This article originally appeared in the January/February, 2018 issue of PARCEL

Anyone who shops online has had this experience: A big parcel carrier truck pulls up to your house, spewing CO2. They drop a large package on your porch. You open it up only to find the tiny product you ordered swimming in a sea of Styrofoam peanuts, air bags, and other filler. How does that make you feel? You don’t have to be Al Gore to be offended by the magnitude of waste.

Everyone loses in this scenario: The carrier that could not cube out their load, the e-commerce merchant that the carrier taxed with DIM fees for wasting space on their vehicle, the consumer who paid for the waste in the form of higher shipping charges or product costs, and, of course, the environment.

The latest generation of cartonization technology helps you avoid this lose-lose-lose-lose situation.

Carriers Hate Shipping Air, and They Will Make You Pay for It

During an investor conference at the end of the 2015 holiday rush, Fred Smith, FedEx’s CEO, famously went on a rant against e-commerce companies whose sloppy packing practices wasted valuable space on his trucks and planes during the holiday rush when demand for capacity was at an all-time high. He complained that “we were getting lots of packages that were one or two cubic feet and inside was a six-ounce stuffed toy.”

Can you blame him? It would be like expecting airlines to provide free seats on a plane just because you want to put your feet up on the seat in front of you. For some businesses, time is money. For carriers, space is money.

In response, both FedEx and UPS have ratcheted up the costs for shipping packages that are light relative to their size. FedEx and UPS reduced the standard DIM factor for 2017 from 166 to 139, making it more likely than ever that shipments with too much air will be subject to DIM weight rating — an “air tax.” LTL carriers have followed suit for the same reasons, introducing “space-based” rating.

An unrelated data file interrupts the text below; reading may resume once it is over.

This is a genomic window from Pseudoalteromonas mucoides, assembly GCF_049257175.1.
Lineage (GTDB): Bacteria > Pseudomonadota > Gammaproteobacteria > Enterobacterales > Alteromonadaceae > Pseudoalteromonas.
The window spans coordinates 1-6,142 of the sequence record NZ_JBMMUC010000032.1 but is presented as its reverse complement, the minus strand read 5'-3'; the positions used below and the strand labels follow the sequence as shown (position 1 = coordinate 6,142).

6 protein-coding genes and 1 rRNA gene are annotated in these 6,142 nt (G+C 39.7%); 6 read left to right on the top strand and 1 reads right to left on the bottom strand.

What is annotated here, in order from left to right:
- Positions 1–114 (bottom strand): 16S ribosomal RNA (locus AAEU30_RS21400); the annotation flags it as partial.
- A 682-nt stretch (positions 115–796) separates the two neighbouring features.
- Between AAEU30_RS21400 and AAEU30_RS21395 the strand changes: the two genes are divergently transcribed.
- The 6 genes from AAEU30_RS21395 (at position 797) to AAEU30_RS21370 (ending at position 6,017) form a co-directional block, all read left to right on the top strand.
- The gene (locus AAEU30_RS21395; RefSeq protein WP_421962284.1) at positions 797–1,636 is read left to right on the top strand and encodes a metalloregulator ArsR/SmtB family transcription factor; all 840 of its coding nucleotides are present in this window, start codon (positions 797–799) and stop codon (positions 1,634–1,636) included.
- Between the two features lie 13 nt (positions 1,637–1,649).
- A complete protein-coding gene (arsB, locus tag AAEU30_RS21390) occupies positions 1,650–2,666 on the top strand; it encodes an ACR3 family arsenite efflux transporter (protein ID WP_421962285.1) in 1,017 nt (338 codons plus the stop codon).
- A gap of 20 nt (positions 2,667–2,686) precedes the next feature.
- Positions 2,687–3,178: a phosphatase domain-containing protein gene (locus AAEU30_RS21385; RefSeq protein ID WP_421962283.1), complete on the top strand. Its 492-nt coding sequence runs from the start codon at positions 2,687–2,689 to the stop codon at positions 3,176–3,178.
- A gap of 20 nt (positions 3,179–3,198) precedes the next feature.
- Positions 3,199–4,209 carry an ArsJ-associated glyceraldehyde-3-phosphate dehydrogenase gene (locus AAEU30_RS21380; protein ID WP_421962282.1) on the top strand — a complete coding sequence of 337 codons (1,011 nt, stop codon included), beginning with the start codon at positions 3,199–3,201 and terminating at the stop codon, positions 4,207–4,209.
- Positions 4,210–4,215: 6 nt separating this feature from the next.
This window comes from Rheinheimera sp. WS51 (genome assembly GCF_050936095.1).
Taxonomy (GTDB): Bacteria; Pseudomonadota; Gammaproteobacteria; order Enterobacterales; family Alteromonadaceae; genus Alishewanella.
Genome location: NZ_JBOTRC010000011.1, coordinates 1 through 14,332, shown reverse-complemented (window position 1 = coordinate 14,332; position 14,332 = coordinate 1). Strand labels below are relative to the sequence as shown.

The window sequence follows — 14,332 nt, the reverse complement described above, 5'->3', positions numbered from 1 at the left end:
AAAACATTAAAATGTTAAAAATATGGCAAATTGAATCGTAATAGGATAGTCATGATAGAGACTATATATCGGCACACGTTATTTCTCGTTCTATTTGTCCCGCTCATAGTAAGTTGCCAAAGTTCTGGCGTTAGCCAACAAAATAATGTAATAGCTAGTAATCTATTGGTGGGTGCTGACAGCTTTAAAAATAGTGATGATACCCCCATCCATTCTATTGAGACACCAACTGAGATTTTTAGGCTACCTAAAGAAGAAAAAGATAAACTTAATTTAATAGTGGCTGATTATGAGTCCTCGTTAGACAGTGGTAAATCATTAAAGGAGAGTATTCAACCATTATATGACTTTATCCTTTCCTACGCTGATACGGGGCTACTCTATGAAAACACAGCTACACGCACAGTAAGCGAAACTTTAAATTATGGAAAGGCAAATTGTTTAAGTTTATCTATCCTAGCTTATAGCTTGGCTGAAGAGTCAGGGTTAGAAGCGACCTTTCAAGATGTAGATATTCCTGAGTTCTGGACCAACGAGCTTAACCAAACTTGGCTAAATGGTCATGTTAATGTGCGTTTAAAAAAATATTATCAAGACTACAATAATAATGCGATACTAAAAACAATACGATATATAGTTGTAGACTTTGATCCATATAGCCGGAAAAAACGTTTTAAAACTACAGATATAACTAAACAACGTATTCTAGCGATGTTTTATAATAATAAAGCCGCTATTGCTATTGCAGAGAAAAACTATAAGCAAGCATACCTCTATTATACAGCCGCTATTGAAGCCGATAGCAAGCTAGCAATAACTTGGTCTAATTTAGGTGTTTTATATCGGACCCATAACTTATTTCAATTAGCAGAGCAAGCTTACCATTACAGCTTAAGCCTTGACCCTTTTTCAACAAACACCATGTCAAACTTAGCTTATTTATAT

The pressure is on to be more aware of cost-effective packing and palletization or else pay the price in the form of unexpected dimensional weight fees.

The Amazon Effect: Lose Money Shipping Air, but Make It Up in Volume

Amazon has established a new normal in e-commerce parcel delivery — free last-mile shipping, including two-day delivery and other premium services that are eating into margins, including Amazon’s. In 2016, Amazon's shipping revenue amounted to $8.98 billion whereas the company's outbound shipping costs came to $16.17 billion — which means they lost $7.19 billion on free shipping.

Amazon has done a good job convincing Wall Street that losses like this are A-OK. But businesses that don’t have Jeff Bezos as a CEO are expected to make a profit, and that is hard and getting harder if they can’t absorb shipping costs into higher product prices.

So why does it seem that Amazon habitually sends out packages filled with air, despite their public Amazon Packaging Certification Program? Maybe they think more about speed and the cost of fulfillment (reducing steps in their picking and packing process) than they do about the extra fees they would incur with dimensional weight surcharges. Or maybe they can afford to not be vigilant about transportation cost-effective packing because they’ve negotiated dimensional weight surcharges out of their carrier contracts. Have you? Probably not.